How to Spend a Few Epic Days in Kyoto
Tokyo has its flashy robots and neon everything, but after a few days in Kyoto, it’s easy to see its centuries-old shrines, beautiful ryokans, and rich geisha culture as the heart of Japan. That is not to suggest Kyoto is not without its share of surprises. Like the fact that it was the capital of Japan for over 1,000 years before handing the title over to Tokyo. Or that it has one of the biggest assemblages of UNESCO World Heritage sites in the world. Or that it’s the third—the third!—most Michelin-starred city in the world, a place where you can get a next-level sushi set lunch for under forty bucks. Kyoto is like no other place on the planet. (And getting there in under three hours from Tokyo—by way of the bullet train—doesn’t exactly hurt its case, either.) But all that beauty and history and great food can easily be overwhelming, which is why a guide to where to go and what to do (and eat!) is a great idea. Some other great ideas: Get the JR pass—an-easy-to-use unlimited travel pass that covers the Shinkansen bullet train; don’t skip the pocket Wi-Fi; and keep this page bookmarked for a little light train reading later.
Our best advice: Forget the cherry blossoms. Of course, they’re beautiful, but fall is foliage season and that Technicolor backdrop speaks for itself (with fewer tourists).
Tatami-mat floors, sliding shoji screens, epic river views, and rugged surroundings—Hoshinoya is exactly what you would hope a Japanese ryokan would look like. Only it’s about ten times more luxurious than that. The mountainside property dates back more than a century, but this place is sneakily modern in a way that still feels entirely authentic and is an experience in and of itself. The only way to get there is to take a slow, dreamy cruise up the Ôigawa (Ôi River), which really sets the tone. As soon as you set foot on the property you will likely plan ways to never leave. That’s because everything about it—the herb-filled soaking tubs, the traditional kaiseki-style coursed-out seasonal spread in your room (to be enjoyed while wearing your yukata robe), the cozy bar where you’ll sip plum wine while playing Japanese checkers late into the night—is centered around the art of zen.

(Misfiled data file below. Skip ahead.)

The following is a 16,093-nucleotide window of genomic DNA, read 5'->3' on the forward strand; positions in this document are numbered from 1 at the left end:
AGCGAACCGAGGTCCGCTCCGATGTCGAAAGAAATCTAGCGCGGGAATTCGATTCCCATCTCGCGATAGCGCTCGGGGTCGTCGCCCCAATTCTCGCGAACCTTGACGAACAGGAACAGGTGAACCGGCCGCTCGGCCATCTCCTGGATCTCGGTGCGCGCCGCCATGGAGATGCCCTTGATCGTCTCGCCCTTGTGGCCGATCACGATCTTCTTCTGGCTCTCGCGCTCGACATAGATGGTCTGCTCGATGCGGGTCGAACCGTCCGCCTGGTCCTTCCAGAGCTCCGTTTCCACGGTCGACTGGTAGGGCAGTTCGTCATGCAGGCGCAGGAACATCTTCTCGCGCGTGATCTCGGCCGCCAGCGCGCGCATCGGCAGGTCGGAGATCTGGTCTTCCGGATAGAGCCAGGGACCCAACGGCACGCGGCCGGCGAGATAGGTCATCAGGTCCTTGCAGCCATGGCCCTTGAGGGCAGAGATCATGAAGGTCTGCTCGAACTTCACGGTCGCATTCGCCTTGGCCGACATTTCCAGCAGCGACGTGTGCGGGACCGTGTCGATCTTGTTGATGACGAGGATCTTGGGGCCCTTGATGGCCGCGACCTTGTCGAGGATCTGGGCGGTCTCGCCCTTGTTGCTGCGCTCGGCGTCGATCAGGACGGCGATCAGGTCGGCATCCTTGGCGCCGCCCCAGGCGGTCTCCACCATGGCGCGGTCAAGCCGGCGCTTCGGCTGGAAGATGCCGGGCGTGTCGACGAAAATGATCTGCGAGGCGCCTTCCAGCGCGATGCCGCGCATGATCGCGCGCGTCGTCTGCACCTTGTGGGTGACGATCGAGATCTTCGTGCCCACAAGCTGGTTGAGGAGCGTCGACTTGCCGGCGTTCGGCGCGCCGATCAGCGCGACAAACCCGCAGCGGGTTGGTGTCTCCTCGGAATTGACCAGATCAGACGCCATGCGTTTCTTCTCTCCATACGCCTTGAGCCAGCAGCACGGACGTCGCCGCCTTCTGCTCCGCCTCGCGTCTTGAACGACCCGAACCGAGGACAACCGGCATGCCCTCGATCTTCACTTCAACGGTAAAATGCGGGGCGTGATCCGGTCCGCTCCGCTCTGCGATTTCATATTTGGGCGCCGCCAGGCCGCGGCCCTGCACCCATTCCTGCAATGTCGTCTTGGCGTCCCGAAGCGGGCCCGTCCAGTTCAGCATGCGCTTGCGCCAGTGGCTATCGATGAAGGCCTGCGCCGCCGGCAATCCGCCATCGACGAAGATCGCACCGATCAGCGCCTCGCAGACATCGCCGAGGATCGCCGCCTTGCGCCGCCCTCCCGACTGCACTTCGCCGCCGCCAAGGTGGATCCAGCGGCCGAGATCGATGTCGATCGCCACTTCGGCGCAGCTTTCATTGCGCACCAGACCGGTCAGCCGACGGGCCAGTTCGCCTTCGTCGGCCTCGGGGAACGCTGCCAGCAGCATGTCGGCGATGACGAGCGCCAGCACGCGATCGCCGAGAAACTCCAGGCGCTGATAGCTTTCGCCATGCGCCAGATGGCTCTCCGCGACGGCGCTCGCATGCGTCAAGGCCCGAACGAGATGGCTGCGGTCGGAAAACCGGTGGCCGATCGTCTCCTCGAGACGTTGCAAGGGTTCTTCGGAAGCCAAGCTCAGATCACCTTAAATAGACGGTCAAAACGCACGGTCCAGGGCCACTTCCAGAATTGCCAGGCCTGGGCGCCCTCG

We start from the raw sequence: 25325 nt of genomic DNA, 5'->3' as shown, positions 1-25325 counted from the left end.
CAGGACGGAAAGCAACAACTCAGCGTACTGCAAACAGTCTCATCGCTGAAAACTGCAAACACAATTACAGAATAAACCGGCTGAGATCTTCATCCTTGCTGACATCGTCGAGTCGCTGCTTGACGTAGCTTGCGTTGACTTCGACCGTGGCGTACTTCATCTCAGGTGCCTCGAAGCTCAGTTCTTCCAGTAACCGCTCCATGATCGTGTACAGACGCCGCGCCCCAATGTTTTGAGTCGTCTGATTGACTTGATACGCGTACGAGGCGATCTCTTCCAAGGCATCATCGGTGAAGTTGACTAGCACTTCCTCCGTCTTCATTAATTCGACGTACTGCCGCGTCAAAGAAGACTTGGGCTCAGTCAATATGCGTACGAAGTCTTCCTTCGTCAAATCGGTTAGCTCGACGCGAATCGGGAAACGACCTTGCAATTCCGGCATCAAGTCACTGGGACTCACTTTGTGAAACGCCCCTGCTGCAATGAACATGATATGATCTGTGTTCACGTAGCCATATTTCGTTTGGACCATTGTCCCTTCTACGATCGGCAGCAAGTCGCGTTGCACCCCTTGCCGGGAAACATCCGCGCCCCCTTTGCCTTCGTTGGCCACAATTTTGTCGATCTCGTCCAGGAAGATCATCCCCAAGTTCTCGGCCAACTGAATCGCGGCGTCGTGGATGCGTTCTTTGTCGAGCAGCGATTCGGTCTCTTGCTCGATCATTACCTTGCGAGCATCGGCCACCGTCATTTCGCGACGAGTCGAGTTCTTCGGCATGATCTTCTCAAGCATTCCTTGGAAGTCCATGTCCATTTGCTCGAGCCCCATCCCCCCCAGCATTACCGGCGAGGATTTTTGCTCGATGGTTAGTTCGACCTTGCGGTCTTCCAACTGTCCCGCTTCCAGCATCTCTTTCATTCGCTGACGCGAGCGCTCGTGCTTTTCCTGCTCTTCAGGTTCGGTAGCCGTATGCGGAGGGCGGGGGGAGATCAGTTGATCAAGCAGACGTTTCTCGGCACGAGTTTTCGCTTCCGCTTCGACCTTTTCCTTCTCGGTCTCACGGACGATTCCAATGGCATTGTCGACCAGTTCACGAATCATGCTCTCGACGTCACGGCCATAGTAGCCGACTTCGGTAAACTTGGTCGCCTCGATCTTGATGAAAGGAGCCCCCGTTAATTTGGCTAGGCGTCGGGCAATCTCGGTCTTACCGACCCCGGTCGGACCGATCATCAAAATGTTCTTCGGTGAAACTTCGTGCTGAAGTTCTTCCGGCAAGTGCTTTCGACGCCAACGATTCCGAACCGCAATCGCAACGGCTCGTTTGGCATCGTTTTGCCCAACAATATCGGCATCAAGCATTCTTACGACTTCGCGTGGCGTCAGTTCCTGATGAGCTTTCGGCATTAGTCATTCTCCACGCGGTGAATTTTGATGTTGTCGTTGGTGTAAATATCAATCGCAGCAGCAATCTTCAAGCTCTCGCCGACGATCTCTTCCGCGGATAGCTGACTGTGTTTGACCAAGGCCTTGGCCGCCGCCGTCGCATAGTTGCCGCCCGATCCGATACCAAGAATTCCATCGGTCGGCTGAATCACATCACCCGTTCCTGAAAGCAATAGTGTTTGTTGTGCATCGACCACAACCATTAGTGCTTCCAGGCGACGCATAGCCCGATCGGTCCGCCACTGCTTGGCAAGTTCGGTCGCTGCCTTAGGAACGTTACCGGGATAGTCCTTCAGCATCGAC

Our best advice: Forget the cherry blossoms. Of course, they’re beautiful, but fall is foliage season, and that Technicolor backdrop speaks for itself (with fewer tourists).
In a quiet residential area within striking distance of Nijo Castle and Kyoto Imperial Palace, you will find ten wooden machiyas—think of them as charming Japanese townhouses that make up the old-meets-new, boutique-feeling Shiki Juraku. Unlike the hypermodern skyscraping hotels of Tokyo, this place is a true time-warp (which is why you came to Kyoto in the first place), giving you a glimpse of what it might have looked like to live in the ancient city a hundred years ago. Each surprisingly spacious, two-story wooden house is perched along a tree-lined path and has all the little touches that add to its character: bamboo blinds, tatami-mat floors, sliding paper screens. In the morning, have your Darjeeling tea in what is provocatively called “the red room,” and later, after a day of exploring, wind down the evening with a glass of cold sake.
Eat & Drink
Aside from the fact that it’s one of the city’s oldest markets, the first thing you should know about the famous food hall—the “kitchen of Kyoto”—is that it’s open seven days a week. You’ll probably end up at here more than once—and that’s a very good thing. First, you’ll probably stop by for the tabearuki to-go bites, like fresh sashimi served on a stick. And later you’ll come for all the things not served on sticks, like loose-leaf matcha, decadent spices, and pickled vegetables. Fill up on skewers and Japanese sweets, like sesame dumplings and tofu donuts, while you stroll the six-block-long stretch of food stalls. Afterward, weave back around to browse all of the custom-engraved knives, hand-painted chopsticks, and all the other beautiful un-necessities you’ll want to take home.
Cobblestones, geisha houses, and an entire street packed with yakitori-style Japanese bars—sound right up your alley? We know that because it’s right up everyone’s alley. On the edge of the Kamogawa River, Pontocho Alley is a perfect spot to wander in the evening. What you won’t find: cars, neon signs, or the slightest hint of 2019. What you will find: a narrow alleyway lit by red paper lanterns, with everything from jazz bars to high-end kaiseki eateries with traditional tasting menus. And it is every bit as ethereal and romantic as it sounds. In the winter, tuck into a steamy hot pot and dunk thinly sliced wagyu into rich, steamy broth. When the city warms up, grab a shochu cocktail on one of the patios overlooking the river. Some of the more local spots are not all that friendly to tourists, so make sure to look at the menus and keep an eye out for signs in English while you stroll.